• Your story
  • Submit stories
  • Submit names and news

Your story: EMM alumni adventures

Monthly reflections and stories from EMM alumni, available online and via email.

  • Learning to say "Welcome"
    Written by
    Learning to say "Welcome"

    Over the past seven years, I've met inspiring, resilient, kind, hilarious, hospitable, hard-working friends who all have one thing in common: they've come to North America as refugees. 

  • The practice of not knowing
    Written by
    The practice of not knowing

    In 1999, when my husband Jimm and I were on our way to Halle, Germany, to help start a community of believers, we did our research.

  • Zachary in Guatemala
    Written by
    Zachary in Guatemala

    At the beginning of 2017, Zachary Ranck served as a mission intern for three months at a rural Guatemalan orphanage called Manos de Compasión ("Hands of Compassion").

  • Tyler in Germany
    Written by
    Tyler in Germany

    Tyler Auker served as a discipleship intern for three months in an eastern German city, working with a local church by building meaningful relationships with refugees, immigrants, and other locals.  

  • The privilege of being a missionary
    Written by
    The privilege of being a missionary

    After a total of 26 years serving with EMM in Maine, Guatemala, and Belize, Phyllis Groff and her husband Galen have retired this year. Here, Phyllis looks back on the missionary journey that spans over four decades of her life.

  • Sit and wait
    Written by
    Sit and wait

    One of the hardest things for me to do when I was little was to sit and wait. I had nap time after lunch every day, but I never fell asleep. I would try my hardest to sit still, but I always had too much energy. I have trouble being still to this day — but that is exactly what God has been leading me to do lately. I know I'm not the only one to notice that our God has quite the sense of humor!

  • City of millions
    Written by
    City of millions

    “While Jesus was having dinner at Matthew’s house, many tax collectors and sinners came and ate with him and his disciples. When the Pharisees saw this, they asked his disciples, “Why does your teacher eat with tax collectors and sinners?” On hearing this, Jesus said, “It is not the healthy who need a doctor, but the sick. But go and learn what this means: ‘I desire mercy, not sacrifice.’ For I have not come to call the righteous, but sinners” (Matthew 9:10–13).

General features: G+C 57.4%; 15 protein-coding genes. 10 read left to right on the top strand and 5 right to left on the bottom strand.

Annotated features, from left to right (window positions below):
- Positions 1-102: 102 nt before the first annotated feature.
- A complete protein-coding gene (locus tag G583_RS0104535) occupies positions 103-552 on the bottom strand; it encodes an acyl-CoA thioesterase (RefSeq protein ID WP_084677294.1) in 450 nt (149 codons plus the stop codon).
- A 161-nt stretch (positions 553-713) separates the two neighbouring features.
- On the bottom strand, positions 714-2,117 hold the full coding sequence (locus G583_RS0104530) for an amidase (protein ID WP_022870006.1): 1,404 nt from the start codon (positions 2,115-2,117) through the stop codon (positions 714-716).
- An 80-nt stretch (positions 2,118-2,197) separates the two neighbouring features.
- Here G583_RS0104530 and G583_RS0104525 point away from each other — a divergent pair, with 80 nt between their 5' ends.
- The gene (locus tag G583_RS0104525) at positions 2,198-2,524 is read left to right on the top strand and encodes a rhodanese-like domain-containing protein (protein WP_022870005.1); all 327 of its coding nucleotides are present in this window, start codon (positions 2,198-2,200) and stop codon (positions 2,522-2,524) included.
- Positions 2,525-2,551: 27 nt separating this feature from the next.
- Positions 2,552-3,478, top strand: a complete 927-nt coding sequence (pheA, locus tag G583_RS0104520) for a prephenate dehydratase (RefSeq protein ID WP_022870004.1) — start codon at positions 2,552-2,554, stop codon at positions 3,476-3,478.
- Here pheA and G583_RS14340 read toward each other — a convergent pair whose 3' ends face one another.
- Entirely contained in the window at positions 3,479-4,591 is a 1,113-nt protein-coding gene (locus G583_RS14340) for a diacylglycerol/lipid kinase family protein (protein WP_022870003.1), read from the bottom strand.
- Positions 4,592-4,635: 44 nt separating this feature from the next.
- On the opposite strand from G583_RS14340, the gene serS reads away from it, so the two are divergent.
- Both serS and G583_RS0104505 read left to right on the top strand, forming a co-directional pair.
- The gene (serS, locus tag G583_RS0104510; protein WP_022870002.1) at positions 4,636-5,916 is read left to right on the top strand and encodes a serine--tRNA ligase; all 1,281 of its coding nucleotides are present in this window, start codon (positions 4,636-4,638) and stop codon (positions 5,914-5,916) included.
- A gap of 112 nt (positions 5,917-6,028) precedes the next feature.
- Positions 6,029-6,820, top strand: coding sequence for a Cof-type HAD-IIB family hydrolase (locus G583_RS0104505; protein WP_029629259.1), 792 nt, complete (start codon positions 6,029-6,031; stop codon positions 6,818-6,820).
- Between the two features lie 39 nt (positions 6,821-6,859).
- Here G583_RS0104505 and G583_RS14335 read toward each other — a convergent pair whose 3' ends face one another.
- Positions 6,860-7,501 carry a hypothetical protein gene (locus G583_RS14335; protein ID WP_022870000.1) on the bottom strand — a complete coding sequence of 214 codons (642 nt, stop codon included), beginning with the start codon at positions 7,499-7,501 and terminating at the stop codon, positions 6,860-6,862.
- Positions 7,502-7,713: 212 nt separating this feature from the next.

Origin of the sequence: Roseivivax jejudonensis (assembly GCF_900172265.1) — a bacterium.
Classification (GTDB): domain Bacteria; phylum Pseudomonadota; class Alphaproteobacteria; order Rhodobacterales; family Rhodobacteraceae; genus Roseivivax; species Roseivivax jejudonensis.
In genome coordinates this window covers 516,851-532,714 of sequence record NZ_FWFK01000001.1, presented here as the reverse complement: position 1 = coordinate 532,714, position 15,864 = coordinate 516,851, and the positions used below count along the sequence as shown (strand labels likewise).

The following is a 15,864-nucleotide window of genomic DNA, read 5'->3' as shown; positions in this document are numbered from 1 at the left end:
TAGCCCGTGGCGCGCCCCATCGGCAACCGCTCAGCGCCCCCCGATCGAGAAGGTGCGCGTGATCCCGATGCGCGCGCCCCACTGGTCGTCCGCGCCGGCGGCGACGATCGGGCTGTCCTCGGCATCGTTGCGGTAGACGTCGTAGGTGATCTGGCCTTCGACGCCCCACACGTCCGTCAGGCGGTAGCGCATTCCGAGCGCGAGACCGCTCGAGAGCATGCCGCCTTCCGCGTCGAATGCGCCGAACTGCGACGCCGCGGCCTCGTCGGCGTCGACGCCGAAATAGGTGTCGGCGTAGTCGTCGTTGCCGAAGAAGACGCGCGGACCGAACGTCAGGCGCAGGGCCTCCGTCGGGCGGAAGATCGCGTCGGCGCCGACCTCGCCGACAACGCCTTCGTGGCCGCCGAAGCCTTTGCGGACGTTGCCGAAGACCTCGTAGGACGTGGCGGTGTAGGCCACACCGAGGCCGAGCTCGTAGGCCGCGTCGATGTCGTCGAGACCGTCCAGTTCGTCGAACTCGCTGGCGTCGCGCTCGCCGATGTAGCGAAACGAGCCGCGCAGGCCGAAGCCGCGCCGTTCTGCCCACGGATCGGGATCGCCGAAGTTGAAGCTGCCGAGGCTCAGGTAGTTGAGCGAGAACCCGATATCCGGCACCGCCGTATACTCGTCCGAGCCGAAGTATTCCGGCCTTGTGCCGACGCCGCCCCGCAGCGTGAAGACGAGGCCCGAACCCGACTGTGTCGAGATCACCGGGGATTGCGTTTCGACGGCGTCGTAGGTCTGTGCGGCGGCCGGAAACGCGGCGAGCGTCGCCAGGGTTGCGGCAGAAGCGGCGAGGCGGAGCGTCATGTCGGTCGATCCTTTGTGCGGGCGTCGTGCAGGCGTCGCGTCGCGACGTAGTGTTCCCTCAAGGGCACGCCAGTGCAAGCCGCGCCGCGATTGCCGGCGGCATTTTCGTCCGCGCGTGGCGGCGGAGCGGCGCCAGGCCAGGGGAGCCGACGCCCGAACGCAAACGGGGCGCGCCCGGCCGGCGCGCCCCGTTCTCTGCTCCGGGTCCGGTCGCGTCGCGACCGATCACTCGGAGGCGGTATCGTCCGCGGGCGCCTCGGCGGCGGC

• From Khmer to Karen
    From Khmer to Karen
    Since we served with EMM and MCC in Cambodia for seven years, the people of Southeast Asia have been close to our hearts. Living with our Cambodian brothers and sisters, we worked with education, youth ministries, and the local church. During that time, our priority was learning the language, culture, and story of the Khmer, a people who had lived through genocide and 20 years of war. Our end goal was to encourage and build up local leadership among them.
  • A heart and a home for Somali refugees
    Written by
    A heart and a home for Somali refugees

    Lancaster City has recently become known as “America’s refugee capital,” following a report by the BBC which said that Lancaster takes in 20 times more refugees per capita than the rest of the U.S. Meet Barbara Witmer, one Lancaster City resident whose longstanding commitment to refugee resettlement has affected hundreds of lives.

  • I was sure I would die: Arlene Kreider's story of fear and inner trust while living in Ethiopia
    Written by
    I was sure I would die: Arlene Kreider's story of fear and inner trust while living in Ethiopia

    In the 1970s, a Marxist military group called the Derg gained control of Ethiopia by force. There followed several years of civil unrest, in which gunfire seemed to resound beyond every horizon, friends and neighbors were divided by fear and betrayal, and the church was forced deep underground.

  • What is your breath prayer?
    Written by
    What is your breath prayer?

    Last year, Karen Baker and her family moved back to the U.S. after serving for three years as EMM missionaries in a rural area of Guinea-Bissau. Here are some of her reflections since coming home.

  • A sweet warmth: cultivating a domestic church
    Written by
    A sweet warmth: cultivating a domestic church

    Coming home late, I can smell if he has already prayed. The beeswax candles leave a sweet warmth in the air for hours. It is always long after the children have been put to bed, with prayers and kisses and toddlers finding their second wind's second wind. It is in that decisive moment between reading one more chapter or laying the book down and heading to bed. We often wait too long, and we go sleepily to our prayer corner, yawning.

Send in YOUR story!

We know you've got one. One story and a photo or two -- a glimpse of your life, reflections, whatever. Send us 300 -- 500 words for possible use in Your story and on Facebook.

Invalid Input
Invalid Input
Invalid Input
Invalid Input
Invalid Input
Invalid Input
Invalid Input

Staying in touch

We love learning about how God is extending His kingdom through alumni after they complete service with EMM. Please submit the names of EMM alumni whose lives would help inspire all of us to keep moving in mission. 

Notes about alumni marriages, births, and achievements are also welcome! We will publish stories of inspiring alumni and announcements of marriages, births, and achievements in Missionary Messenger, our bimonthly magazine, as space permits.

Inspiring alumni
Invalid Input
Invalid Input
Alumni marriage
Invalid Input
Invalid Input
Invalid Input
Invalid Input
Invalid Input
Invalid Input
Invalid Input
Invalid Input
Invalid Input
Alumni birth
Invalid Input
Invalid Input
Invalid Input
Invalid Input
Invalid Input
Invalid Input
Invalid Input
Invalid Input
Alumni achievement
Invalid Input
Invalid Input
Submitter's information
Invalid Input
Invalid Input
Invalid Input